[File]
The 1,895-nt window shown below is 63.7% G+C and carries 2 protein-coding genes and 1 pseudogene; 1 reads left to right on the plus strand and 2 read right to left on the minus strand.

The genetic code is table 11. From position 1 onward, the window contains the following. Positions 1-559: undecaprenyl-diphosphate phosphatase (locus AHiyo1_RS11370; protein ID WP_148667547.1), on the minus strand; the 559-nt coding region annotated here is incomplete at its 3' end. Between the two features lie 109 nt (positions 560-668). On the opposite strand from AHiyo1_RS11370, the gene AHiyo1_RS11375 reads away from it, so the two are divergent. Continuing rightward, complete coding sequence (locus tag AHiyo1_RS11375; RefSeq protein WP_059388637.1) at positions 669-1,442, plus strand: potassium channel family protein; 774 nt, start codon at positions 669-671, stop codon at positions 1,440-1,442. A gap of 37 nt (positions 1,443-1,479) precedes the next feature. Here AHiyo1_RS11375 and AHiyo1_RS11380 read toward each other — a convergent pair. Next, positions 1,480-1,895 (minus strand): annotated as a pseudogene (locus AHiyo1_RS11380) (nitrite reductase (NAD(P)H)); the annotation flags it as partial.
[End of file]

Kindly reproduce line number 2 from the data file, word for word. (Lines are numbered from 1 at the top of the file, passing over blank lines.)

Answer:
The genetic code is table 11. From position 1 onward, the window contains the following. Positions 1-559: undecaprenyl-diphosphate phosphatase (locus AHiyo1_RS11370; protein ID WP_148667547.1), on the minus strand; the 559-nt coding region annotated here is incomplete at its 3' end. Between the two features lie 109 nt (positions 560-668). On the opposite strand from AHiyo1_RS11370, the gene AHiyo1_RS11375 reads away from it, so the two are divergent. Continuing rightward, complete coding sequence (locus tag AHiyo1_RS11375; RefSeq protein WP_059388637.1) at positions 669-1,442, plus strand: potassium channel family protein; 774 nt, start codon at positions 669-671, stop codon at positions 1,440-1,442. A gap of 37 nt (positions 1,443-1,479) precedes the next feature. Here AHiyo1_RS11375 and AHiyo1_RS11380 read toward each other — a convergent pair. Next, positions 1,480-1,895 (minus strand): annotated as a pseudogene (locus AHiyo1_RS11380) (nitrite reductase (NAD(P)H)); the annotation flags it as partial.